C++ Static Analysis Scripts
A collection of python scripts for static analysis of C++ code
I was using an auto-grading system called Mimir Classroom for introductory C++ labs last semester, and while I like the speed and capability of auto-graders, I found that it still takes a bit of time to review code and give meaningful feedback to students about readability, design, etc.
To save time on some rubric items, I looked into linters and style checkers but found most of them too pedantic. I felt some simple techniques would be enough to evaluate most of the points I cared about, so I wrote a few analysis scripts in python to check C++ code statically. The next section discusses each of the scripts in a little more detail.
check_commenting.py script uses a simple comment-to-code ratio to determine effective usage of comments. It counts up all lines of code and all lines of comments, with support for single and multi-line comments. Then it takes the ratio. While there is no industry standard for a good comment-to-code ratio, 30% is a well-liked number, and it seems very reasonable to me for an introductory class. Students can write fewer comments in later classes, but I think it's important to enforce commenting when they are just beginning.
Another "style" element; the compiler may not care about C++ indentation, but students should try to write readable code. The script
check_indentation.py checks all the lines of code and selects the indentation of each level using a majority selector. That is, it selects the most frequent indentation seen for a given level as the desired number of tabs or spaces and then compares how many lines disagree with the most common indentation for any level. The penalty for completely missing an indentation, having in-between indentation, or mixing tabs and spaces can be adjusted with individual weights.
check_expressions.py, the scripts are less about style and more about design. It's tricky to automatically evaluate topics like good abstraction and complexity without very advanced algorithms, but if you accept some limitations, there are certain indicators of these broader ideas which can be easily observed. In this instance, we are looking at conditional statements. If the conditional logic is long or makes extensive use of compound operators like
||, the students are likely writing out a lot of unnecessary code instead of developing cleaner, more readable code. This metric is based off my own review of students' programs, so it may vary. Accordingly, the specific weights and thresholds for determining long expressions can be adjusted.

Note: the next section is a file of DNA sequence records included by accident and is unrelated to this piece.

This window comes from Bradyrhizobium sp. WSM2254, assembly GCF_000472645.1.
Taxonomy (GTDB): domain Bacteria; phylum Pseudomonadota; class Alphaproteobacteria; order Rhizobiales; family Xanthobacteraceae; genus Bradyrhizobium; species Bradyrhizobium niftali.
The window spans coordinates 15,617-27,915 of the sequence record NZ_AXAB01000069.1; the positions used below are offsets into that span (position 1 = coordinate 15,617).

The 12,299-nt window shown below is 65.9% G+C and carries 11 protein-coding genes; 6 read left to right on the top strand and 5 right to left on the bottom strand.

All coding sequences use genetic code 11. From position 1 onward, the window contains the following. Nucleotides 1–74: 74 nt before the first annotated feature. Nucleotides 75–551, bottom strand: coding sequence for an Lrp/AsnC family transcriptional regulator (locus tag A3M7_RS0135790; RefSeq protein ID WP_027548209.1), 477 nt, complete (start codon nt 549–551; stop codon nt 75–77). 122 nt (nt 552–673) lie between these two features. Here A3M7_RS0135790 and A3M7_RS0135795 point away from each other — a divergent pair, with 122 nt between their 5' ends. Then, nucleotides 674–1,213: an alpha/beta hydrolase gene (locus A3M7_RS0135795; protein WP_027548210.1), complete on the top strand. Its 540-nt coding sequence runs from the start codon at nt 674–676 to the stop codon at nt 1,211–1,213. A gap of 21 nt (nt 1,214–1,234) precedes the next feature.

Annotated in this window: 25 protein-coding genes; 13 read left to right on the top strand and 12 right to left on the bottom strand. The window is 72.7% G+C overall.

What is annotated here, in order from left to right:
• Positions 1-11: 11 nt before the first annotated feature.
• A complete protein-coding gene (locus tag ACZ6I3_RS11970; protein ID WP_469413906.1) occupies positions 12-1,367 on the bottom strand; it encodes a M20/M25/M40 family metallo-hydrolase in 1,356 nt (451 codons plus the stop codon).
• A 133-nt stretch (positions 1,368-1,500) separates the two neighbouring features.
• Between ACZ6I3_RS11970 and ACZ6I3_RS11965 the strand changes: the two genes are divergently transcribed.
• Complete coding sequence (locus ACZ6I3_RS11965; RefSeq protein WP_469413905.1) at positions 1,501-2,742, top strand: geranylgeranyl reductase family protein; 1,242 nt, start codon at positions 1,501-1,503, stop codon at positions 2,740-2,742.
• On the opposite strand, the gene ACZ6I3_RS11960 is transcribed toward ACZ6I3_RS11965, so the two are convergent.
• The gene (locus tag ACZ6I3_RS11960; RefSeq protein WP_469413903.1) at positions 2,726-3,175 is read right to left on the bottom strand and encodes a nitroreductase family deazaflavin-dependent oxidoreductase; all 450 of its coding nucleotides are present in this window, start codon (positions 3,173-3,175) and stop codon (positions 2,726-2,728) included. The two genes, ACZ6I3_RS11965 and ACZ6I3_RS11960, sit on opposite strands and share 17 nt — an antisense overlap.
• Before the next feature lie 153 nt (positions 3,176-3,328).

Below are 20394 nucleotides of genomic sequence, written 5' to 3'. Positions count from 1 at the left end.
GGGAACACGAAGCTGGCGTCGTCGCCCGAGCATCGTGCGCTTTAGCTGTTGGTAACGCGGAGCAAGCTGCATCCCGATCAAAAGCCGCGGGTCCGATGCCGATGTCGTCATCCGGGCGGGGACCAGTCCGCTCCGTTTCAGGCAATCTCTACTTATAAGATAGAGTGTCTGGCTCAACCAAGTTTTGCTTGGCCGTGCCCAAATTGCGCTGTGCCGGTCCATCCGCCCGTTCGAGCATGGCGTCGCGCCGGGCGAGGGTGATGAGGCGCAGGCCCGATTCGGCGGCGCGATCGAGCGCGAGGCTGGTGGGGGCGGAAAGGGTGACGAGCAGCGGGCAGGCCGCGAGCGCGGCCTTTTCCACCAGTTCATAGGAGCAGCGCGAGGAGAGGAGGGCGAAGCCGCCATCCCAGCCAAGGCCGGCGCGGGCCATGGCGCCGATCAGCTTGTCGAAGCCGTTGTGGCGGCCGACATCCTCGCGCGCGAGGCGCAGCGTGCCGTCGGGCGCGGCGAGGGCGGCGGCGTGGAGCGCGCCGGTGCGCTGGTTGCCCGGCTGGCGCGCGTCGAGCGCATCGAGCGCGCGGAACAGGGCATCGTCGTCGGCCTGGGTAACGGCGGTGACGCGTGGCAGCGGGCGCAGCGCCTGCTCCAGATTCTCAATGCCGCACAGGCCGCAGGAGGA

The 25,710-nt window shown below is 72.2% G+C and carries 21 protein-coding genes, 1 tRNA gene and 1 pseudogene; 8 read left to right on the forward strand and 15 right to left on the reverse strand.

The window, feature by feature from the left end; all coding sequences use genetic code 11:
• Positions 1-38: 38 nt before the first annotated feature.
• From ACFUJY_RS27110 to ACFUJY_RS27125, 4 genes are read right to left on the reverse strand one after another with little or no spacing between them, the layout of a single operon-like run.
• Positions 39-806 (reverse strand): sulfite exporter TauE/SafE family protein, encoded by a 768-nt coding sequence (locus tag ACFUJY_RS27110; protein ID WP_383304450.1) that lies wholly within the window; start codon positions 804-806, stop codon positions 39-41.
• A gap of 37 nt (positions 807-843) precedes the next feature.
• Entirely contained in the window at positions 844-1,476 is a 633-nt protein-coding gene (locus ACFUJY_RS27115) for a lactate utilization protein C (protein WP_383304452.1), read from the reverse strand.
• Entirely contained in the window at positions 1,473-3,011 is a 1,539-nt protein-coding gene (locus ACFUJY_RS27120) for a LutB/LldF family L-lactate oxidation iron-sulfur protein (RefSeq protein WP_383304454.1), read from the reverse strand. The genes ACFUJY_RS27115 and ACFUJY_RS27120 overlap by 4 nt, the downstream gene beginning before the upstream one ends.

check_variables.py script is intended to check if students are writing code with useful variables, e.g. naming something like
player_name as opposed to
x. This is also a difficult problem, so I use a simple proxy: length of common data type declarations. Looking only at the most basic C/C++ data types (int, char, bool, ...), one can easily check the length of variable names when first declared. If a lot of variables have short names, students are probably just using letters or something equally meaningless. However, given that short names can still have meaning, I do think this is the most arguable metric. To give it a little more value, I added looking at scope of variables in
for loops. It prefers that counters and other looping variables be declared at the start of the loop. All of these weights and thresholds can be changed as desired.
Good abstraction and design is the hardest problem broached in these scripts. It is difficult to evaluate objectively even from a human's perspective, but I believe a reasonable indicator is repeating code. If a student is repeating a lot of code, it's vary likely bad abstraction. Although it's not true that non-repeating code always has good abstraction, it seems a sensible enough measure for an introductory class. The
check_repetition.py script reviews all the lines of code, finds complete matches, and then uses difflib to search for similar lines. All of the weights and thresholds can be changed.
The scripts are meant to be altered as needed. Each description mentions that weights and thresholds can be easily altered. These appear at the top of scripts as global (all caps) variables. They are weights, thresholds, equations, or anything else which could vary depending on the specific task. For example, I apply a small penalty for mixing tabs and spaces, but this could be weighted to 0 if you don't care about such a minor mistake.
Each script is intended to be invoked with python, passing the files to check as command line arguments. To search for lengthy expressions in
python check_expressions.py main.cpp
Any number of files can be passed in, including wildcards:
python check_indentation.py main.cpp LinkedList.h LinkedList.cpp
python check_repetition.py *.cpp
The output is currently in Mimir's preferred format, comprising of a number from 0 to 100, corresponding with 0% to 100% credit for that test. If you look at the bottom of each file, the values and associated scores can all be changed directly. As I mentioned before, I like the idea of code being around 30% comment-to-code ratio, but give anywhere from 18% to 50% full credit. The ratios, scores, and feedback could all be edited to suggest a different comment-to-code rate.
I grant anyone permission to use whatever parts of these scripts and associated files they want for any purpose, free of charge and without warranty. You don't need to include attribution or open-source derivative works unless you wish. I hope these prove useful to someone!